Mental health assessment

What does “mental health” mean in the current penal code section relating to abortion? Are mentally ill women, or women taking prescribed pyschiatric drugs, the only ones entitled to an abortion?
No. The World Health Organization (WHO) definition of mental health is a “state of well-being in which the individual realizes his or her own abilities, can cope with the normal stresses of life, can work productively and fruitfully, and is able to make a contribution to his or her community.”

A woman-centered or client-centered interpretation of laws that permit abortion for reasons of mental health takes into account the woman’s social and economic circumstances and the impact that an unwanted pregnancy and denying her a legal abortion can have on her mental health. Interpreting the law in this way can ensure that women have access to safe abortion services and help prevent death and injury from unsafe abortion. Legal abortion for mental health grounds, in the 24 countries where it exists, is interpreted in a variety of ways that can either restrict or facilitate access. (Sources: Brenda Major et al. 2009. “Abortion and Mental Health: Evaluating the Evidence.” American Psychologist 64 (9): 863-890;  IPAS. 2008. “Access to Abortion for Reasons of Mental Health.”)

If a woman requests an abortion but her examination and discussion reveals no physical or mental grounds for it, should the physician refer her to someone else or turn her away?
The physician should not dismiss the woman. Mental health is not an easy assessment. The level of mental health that is to be assessed in accordance with the penal code section relating to abortion should be based on what the woman says she is experiencing mentally and psychologically and is afraid of in terms of risk to her mental health. If the provider feels unable to make a full assessment, s/he might refer the woman to someone more senior or with whom s/he feels more comfortable with. The provider is duty bound by a professional ethic of care to refer the woman to someone who will be able to provide the required services in a timely manner.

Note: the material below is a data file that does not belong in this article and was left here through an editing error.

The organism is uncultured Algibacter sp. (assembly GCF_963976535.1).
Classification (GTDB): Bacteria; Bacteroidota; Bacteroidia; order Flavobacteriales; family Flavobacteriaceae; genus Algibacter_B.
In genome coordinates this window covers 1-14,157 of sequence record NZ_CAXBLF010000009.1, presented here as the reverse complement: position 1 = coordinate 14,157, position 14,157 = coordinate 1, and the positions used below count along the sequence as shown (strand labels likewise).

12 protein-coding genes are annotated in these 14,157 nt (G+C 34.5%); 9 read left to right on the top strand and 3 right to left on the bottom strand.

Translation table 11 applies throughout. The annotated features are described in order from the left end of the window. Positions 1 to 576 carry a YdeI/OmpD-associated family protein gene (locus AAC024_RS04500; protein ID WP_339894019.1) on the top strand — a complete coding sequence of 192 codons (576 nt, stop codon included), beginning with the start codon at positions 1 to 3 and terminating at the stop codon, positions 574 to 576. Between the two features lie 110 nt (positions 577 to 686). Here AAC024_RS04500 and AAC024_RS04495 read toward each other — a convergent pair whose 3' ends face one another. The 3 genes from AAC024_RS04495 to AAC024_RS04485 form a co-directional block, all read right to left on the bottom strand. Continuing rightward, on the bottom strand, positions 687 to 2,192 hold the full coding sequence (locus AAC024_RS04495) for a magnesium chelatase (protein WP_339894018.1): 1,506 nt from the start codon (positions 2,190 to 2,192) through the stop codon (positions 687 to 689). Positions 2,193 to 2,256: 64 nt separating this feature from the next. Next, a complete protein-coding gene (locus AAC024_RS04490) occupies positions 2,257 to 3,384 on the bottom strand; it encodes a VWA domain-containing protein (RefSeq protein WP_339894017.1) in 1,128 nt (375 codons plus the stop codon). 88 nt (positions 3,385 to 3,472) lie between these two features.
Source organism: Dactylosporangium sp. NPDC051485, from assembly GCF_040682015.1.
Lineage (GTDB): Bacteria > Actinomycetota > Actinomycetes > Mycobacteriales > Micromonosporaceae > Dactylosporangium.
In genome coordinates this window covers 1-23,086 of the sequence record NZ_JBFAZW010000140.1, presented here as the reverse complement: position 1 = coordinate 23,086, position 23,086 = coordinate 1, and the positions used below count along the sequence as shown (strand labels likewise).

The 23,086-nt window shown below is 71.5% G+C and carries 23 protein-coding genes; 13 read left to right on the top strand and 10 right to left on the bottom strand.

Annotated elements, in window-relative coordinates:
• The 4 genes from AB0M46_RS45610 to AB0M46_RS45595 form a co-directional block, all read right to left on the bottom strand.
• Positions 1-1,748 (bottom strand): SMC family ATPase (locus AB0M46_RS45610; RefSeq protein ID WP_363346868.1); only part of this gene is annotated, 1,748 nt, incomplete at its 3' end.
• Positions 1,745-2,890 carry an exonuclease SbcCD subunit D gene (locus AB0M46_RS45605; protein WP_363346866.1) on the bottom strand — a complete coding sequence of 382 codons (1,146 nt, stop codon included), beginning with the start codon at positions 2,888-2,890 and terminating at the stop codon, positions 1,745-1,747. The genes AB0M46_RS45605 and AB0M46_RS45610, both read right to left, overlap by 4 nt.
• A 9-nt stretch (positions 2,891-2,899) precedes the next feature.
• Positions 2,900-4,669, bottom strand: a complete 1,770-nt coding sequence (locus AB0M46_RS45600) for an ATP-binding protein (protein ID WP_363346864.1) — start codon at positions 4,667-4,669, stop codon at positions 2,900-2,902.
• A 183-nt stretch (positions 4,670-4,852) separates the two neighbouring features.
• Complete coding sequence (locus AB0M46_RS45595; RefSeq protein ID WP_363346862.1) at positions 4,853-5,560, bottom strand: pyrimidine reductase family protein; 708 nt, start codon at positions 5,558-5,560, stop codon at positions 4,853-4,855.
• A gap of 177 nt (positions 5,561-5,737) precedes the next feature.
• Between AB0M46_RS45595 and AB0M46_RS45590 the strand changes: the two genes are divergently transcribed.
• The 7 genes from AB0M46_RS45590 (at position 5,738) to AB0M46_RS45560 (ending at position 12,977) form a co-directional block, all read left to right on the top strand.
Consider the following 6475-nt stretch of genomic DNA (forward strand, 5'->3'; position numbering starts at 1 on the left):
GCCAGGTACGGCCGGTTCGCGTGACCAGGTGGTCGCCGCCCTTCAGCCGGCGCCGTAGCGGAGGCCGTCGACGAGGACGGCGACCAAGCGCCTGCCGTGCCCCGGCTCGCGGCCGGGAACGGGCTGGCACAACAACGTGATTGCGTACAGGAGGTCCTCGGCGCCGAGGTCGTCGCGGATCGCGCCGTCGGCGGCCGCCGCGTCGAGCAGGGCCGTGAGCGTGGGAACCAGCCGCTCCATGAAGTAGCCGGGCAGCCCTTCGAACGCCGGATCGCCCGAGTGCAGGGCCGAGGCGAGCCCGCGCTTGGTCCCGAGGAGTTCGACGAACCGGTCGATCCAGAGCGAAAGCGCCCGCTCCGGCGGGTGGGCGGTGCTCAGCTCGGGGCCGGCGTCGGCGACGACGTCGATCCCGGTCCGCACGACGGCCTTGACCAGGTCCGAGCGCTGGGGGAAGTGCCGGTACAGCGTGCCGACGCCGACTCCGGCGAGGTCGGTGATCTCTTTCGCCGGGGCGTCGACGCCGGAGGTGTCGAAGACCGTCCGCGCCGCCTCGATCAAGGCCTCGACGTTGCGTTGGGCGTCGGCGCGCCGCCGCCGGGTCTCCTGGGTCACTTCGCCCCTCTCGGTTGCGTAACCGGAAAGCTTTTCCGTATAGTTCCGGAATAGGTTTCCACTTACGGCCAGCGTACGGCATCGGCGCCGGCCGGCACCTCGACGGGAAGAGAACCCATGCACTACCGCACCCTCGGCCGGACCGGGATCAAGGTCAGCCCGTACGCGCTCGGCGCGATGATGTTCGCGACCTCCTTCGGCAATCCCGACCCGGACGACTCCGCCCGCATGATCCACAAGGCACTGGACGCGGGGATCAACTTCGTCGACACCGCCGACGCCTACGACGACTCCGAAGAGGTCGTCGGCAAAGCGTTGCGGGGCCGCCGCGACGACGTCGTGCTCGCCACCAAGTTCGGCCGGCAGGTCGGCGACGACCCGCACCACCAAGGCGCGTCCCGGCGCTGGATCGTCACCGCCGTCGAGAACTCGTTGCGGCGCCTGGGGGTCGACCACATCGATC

What is the timeframe given for mental health assessment?
There is no specific timeframe. The normal practice is that the medical practitioner needs to understand or have an insight into the woman’s mental state, present and future. Sometimes s/he may need to follow-up by scheduling a second client visit, but it should not take more than one week or cause the woman’s pregnancy to fall outside of the legal gestational limit for an abortion.

How do you determine the mental health status of a woman requesting an abortion?
The doctor can form his or her opinion in good faith based on the woman’s experience and/or case history, as provided for by law. If the doctor has difficulty forming an opinion, s/he may consult a social worker, psychologist or psychiatrist, although this is not mandatory under the law. These professionals are also bound by an ethic of care to provide unbiased opinions and to act in good faith.

Mental health can encompass, for example, psychological distress suffered by a woman who has an unwanted pregnancy due to coerced sex, rape or incest; or is in an abusive relationship with a man; or is in the process of a divorce; or under severe strain caused by social or economic circumstances.

Who is in the better position to assess “mental health”, a doctor or psychiatrist?
Some people view mental health as a clinical condition that needs to be assessed by a psychiatrist and that needs treatment and follow-up, but mental health in a strict sense does not really need that qualification. The WHO definition of mental health does not require extreme drug treatment or psychiatric therapy. The family doctor is therefore better able to assess the mental health of the woman.

On assessing whether a patient can have an abortion, with regards to “injury to mental health”, is an assessment/consent needed from a psychiatrist before terminating the pregnancy?

No, a psychiatrist’s evaluation or assessment is not needed. The law only requires that one registered medical practitioner, acting in good faith, determine that. Whether the registered medical practitioner determines this alone or in consultation with a colleague, is up to the medical practitioner.

Is a psychiatrist’s report required to determine the “mental health” criterion of abortion law?

No, a psychiatrist’s report is not needed. Only a registered medical practitioner acting in good faith is required to determine if the continuation of the pregnancy would result in injury to the mental health of the woman greater than if she were to terminate the pregnancy.

Mental health is a much broader concept than mental illness, which psychiatrists treat. A woman does not need to be suffering from depression or other mental illnesses to have her mental health compromised by an unplanned pregnancy.

These are questions asked at state seminars held by RRAAM from 2007 thru to the present, primarily for health care providers serving in hospitals and clinics. The answers provided are by RRAAM presenters at these seminars. Some questions were asked only once but they are deemed important enough to be published here. Since laws, policies and guidelines evolve with time and changing social conditions, the answers provided here are necessarily time-bound. Wherever and whenever possible, we will strive to keep these answers accurate and updated. However, we cannot assume liability for the veracity of information provided.